An Amazing Odyssey
In my last blog I told you about Moise, the strong and fearless Cameroonian who punched a drunken chief of police in the face to punish him for ordering me to hand him my photographic equipment. He lives in Spain now, which he entered illegally. He’s been working there for a year. But he just lost his job to the recession.
Moise in December will fly to his native Douala and his wife and five kids. He earned a status that now allows him to fly back to Spain legally. He plans to do so in April, when he hopes to find a new job. Until December he will be paid unemployment. Though it won’t be much, it will be enough for him, living frugally, to add somewhat to his savings. Life is getting very difficult for Africans, and many will do anything to keep their families alive.
To reach Spain, Moise risked his life a couple times. First, Chadian rebels captured him and a few companions, and enslaved them. They taught them the use of firearms to later forcibly enlist them in their ranks. A month later, however, during the Ramadan, when every faithful Moslem must show acts of kindness, the rebels allowed them to resume their cross-Saharan journey.
On the Lybian coast, in the middle of the night to avoid Lybian coast guards, they joined 300 people in what he calls a pirogue, which says enough how unfit it must have been to hold so many people. Hardly out on the Mediterranean Sea, they were caught in a terrifying storm. Enormous waves constantly crashed on them, threatening to overturn and sink the boat. But thanks to every single person helping to bail out the boat, it finally made it past the Strait of Gibraltar and down to Las Palmas, one of the Canary Islands. Fortunately, every passenger was carrying a can for use as an individual urinal.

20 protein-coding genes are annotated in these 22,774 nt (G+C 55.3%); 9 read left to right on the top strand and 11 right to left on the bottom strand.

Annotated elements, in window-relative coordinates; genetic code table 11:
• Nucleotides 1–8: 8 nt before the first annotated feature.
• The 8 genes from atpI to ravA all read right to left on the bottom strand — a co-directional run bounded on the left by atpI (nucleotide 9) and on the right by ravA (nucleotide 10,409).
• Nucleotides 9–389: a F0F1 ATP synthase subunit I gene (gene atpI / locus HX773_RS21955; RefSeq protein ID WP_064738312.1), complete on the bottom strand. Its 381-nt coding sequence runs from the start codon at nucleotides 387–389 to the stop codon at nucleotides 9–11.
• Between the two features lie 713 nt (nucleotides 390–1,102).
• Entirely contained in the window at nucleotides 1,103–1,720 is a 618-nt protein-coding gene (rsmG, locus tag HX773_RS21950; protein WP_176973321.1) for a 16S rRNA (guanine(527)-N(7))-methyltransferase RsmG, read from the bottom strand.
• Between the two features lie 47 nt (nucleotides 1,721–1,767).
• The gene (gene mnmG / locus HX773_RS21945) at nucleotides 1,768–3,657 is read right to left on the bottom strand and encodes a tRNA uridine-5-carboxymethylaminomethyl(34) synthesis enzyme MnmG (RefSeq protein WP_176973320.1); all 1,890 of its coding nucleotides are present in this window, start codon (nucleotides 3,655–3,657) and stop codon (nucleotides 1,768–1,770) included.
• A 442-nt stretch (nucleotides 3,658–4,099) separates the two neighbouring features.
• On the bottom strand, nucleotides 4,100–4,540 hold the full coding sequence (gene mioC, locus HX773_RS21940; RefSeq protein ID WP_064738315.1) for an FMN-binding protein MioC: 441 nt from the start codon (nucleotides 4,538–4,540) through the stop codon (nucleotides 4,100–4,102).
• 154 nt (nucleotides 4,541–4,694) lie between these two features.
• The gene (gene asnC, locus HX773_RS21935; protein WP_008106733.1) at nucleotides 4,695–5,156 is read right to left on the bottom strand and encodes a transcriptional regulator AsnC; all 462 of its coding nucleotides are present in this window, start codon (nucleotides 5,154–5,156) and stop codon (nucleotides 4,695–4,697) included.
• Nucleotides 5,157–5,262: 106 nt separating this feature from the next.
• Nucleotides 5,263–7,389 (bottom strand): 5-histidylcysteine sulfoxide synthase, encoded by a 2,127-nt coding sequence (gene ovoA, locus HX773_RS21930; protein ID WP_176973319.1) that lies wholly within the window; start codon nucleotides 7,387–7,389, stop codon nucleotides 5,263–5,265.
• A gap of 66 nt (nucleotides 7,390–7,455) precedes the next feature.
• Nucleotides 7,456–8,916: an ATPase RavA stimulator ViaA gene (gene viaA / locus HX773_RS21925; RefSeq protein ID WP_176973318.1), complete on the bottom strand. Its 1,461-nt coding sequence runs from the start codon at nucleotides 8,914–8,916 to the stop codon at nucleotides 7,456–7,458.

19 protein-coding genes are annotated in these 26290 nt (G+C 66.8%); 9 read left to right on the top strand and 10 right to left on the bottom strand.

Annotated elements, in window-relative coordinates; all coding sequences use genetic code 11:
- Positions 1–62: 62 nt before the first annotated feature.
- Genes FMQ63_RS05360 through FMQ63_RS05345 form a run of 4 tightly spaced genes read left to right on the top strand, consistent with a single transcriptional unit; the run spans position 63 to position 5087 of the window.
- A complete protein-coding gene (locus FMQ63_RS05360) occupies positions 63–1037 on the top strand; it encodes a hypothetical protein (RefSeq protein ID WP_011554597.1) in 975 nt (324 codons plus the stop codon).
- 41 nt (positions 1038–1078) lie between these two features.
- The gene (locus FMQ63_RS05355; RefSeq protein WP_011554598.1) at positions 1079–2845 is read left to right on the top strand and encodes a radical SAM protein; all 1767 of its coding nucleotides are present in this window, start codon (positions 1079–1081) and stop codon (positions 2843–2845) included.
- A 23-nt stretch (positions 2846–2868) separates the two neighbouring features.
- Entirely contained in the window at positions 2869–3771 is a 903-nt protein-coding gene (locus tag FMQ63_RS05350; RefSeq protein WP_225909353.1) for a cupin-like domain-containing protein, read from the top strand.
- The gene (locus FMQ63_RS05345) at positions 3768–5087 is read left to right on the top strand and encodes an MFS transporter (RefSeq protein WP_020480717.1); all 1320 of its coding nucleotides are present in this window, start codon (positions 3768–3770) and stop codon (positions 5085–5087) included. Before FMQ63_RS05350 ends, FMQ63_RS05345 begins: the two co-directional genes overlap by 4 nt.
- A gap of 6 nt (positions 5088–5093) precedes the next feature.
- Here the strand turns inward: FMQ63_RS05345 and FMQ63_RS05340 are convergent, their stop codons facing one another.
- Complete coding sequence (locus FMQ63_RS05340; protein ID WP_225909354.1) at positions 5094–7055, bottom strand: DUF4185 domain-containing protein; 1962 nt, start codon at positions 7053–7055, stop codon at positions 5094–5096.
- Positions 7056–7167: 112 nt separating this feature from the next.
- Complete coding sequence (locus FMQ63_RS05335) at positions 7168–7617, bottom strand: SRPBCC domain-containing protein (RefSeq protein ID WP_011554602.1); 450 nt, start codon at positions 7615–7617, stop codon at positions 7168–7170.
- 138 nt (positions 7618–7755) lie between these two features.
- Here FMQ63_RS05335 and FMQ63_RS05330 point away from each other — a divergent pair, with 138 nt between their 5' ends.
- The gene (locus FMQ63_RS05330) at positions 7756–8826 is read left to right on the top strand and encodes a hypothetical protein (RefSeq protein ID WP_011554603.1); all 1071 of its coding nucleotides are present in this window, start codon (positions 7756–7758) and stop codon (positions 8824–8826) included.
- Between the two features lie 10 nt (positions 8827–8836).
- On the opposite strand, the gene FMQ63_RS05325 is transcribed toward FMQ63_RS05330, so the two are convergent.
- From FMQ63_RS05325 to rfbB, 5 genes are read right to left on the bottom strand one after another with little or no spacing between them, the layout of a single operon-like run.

Five passengers lost their lives to fever along the way. As possible causes, Moise listed the cold, malaria, tuberculosis, and typhus. The ordeal lasted to the end. Italian islands were considerably closer to the Lybian coast, but too well guarded by coast guards. Besides, they are already saturated by unemployed Senegalese. The Canary Islands are apparently a stepping stone for illegal entry into Spain from Africa.
Moise was lucky. In Las Palmas he met a woman who got him a job contract in Spain. One look at him must have told her that this man was for real.